Urbi et Orbi address
BY DAMIAN THOMPSON IN ROME
THE HOLY Spirit sprang a surprise on his Church on Tuesday afternoon when Joseph Ratzinger – the most controversial, admired and (by some) loathed cardinal in the world – stepped out on to the balcony of St Peter’s as Pope Benedict XVI.
Since the first sputterings of white smoke 40 minutes earlier, the crowd in the square had been working itself up into a pitch of pious excitement, particularly when the bells of St Peter’s started swinging joyfully.
By a stroke of luck I had strolled into the square to meet a schoolfriend two hours before the smoke was expected. Suddenly an American voice behind me said: “It’s white! We have a pope!” A hesitant cheer went up. Then, of course, the fumes turned black. (Honestly, it’s not rocket science: why do they always confuse us?) Then it was white again, first in a drift as thin as pipe smoke, followed by great billows.
Abandoning my rendezvous, I climbed clumsily over a wooden barrier and pushed myself to the front of the crowd.
The balcony was still far enough away to be tiny, but the Vatican had set up a video screen right underneath the giant statue of St Peter holding his keys. The effect was of the apostle gazing down at the screen, as if he, too, was curious to find out who would succeed him. Behind me, a little huddle of teenage Franciscan novices, dressed in rough brown habits, tried to ring their mothers on their state-ofthe-art mobiles.
We knew the moment was coming when the cameras swung away from the evaporating smoke to the velvet curtains covering the entrance to the balcony. After a few preparatory rustles, they opened, and out stepped the Chilean Cardinal Jorge Medina Estevez. “Nuntio vobis gaudium magnum,” he said. “Habemus papam!” A roar went up from the crowd, but a quick one, so they could catch what came next.
Then the agonisingly slow introduction. “Reventissimum ... dominum... Josef,” and at that instant a whisper crept around the piazza: “Ratzinger! Ratzinger!” And so it was. The reign of Pope Benedict XVI, the first German pope for a millennium, had begun. Now the young Franciscans set up a football chant of “Bene-dett-o! Be-ne-dett-o!” Next to me stood Benjamin Cieply, an impeccably-dressed seminarian from the Legionnaries of Christ, the most dynamic and conservative of new priestly movements. “I’m overjoyed. This is the work of the Holy Spirit,” he said.
Not everyone looked so pleased. Some European tourists – it was surprising how few actual Romans there were in the front row – tried to conceal their glum looks.
A group of Mexican seminarians flashed their perfect teeth in all directions, but perhaps the smiles would have been a bit broader if the Spirit had alighted on a Latin American.
Pope Benedict emerged, clad in red cape, papal white cassock and magnificent embroidered stole, looking just about as unlike a Rottweiler as it is possible to be. His first words were perfectly chosen, acknowledging that only a matter of days earlier the chair of Peter had been occupied by the greatest Pope of the 20th century.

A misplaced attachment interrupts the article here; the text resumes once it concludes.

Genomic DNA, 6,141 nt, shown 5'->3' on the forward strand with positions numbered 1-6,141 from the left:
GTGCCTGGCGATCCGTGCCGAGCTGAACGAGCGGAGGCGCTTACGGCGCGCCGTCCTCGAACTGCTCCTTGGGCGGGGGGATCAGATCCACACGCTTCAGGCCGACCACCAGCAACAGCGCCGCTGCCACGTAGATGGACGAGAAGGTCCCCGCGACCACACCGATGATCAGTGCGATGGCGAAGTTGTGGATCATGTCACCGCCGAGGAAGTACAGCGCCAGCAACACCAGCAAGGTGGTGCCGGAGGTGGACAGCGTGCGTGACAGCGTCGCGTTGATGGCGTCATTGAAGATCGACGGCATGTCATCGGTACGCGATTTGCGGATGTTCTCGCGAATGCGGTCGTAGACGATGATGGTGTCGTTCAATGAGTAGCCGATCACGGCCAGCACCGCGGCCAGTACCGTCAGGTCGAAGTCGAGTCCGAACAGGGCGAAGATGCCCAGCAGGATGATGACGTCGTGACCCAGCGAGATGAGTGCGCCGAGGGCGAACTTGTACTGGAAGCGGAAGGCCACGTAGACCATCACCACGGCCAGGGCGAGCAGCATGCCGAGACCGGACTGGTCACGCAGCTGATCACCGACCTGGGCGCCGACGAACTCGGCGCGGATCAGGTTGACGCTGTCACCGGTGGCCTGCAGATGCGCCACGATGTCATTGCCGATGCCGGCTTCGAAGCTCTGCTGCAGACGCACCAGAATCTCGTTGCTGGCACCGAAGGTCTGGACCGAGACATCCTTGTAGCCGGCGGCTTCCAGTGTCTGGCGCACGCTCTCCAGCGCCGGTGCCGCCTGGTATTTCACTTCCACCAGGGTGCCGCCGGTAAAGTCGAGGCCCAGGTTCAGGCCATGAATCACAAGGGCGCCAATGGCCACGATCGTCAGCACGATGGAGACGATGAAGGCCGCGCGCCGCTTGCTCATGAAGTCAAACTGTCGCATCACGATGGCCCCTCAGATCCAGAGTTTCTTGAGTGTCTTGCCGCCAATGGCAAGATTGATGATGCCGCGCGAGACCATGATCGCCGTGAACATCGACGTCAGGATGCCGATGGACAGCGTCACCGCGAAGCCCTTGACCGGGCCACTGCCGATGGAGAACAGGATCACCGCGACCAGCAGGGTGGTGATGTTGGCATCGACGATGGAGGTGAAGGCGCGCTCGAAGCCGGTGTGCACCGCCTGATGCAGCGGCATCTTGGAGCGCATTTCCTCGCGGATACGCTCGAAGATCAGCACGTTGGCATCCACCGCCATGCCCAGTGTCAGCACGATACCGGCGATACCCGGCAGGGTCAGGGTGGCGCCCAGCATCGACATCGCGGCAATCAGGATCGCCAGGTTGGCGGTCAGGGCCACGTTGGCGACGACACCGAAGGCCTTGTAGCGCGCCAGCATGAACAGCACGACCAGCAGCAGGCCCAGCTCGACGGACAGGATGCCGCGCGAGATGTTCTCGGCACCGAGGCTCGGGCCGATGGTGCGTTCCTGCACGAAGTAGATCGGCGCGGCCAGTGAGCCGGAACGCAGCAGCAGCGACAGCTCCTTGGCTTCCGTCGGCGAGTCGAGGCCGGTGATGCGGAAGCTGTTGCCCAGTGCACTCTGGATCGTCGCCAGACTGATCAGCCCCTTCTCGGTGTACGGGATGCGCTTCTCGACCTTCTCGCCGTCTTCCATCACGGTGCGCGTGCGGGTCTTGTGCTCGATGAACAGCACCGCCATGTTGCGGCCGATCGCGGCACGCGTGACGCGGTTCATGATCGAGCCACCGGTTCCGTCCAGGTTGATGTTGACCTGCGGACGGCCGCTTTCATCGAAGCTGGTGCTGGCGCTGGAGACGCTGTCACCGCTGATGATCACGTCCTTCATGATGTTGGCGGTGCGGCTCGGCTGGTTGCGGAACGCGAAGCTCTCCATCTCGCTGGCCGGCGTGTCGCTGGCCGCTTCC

“Dear Brothers and Sisters, after the great Pope John Paul II, the cardinals have elected me, a simple and humble worker in the Lord’s vineyard,” he said. “The fact that the Lord can work and act even with insufficient means consoles me, and above all I entrust myself to your prayers.” Quite how much of this was understood by the astonishingly multi-ethnic crowd is not clear, but the excitement of the occasion seemed to have communicated itself even to those liberal Catholics who had been saying that morning that if Ratzinger won they might defect to the Episcopalians. On the balcony next to the Pope the College of Cardinals beamed out, though one or two of the Americans must have been wondering how they were going to explain this back home.
Bizarrely, the most exuberant conservative joy came from someone who was not even a Catholic. Donna Thompson, a Congregationalist from Massachusetts, told me: “I think it’s a great sign that the cardinals have chosen the right-hand man of your last great Pope. “From what I hear, he’s conservative on morality, and that’s just what we need. I don’t just mean things like the gay issue, but the culture of greed that is swamping us.” That said, amidst all the chatter and analysis – what does this mean for liturgy? for women? for the curia? – it was good to be reminded that not all Catholics are obsessed (or even mildly interested) in theological nuance. I asked a young English woman what she made of the new Pope. “He seems nice,” she said. “Where did you say he came from?” Two hours later, I finally caught up with my schoolfriend in a pavement cafe. He is a priest these days, and a jolly conservative one. I asked him what he made of the news. “It proves,” he said, taking a deep draught of Champagne, “that there is a God after all.”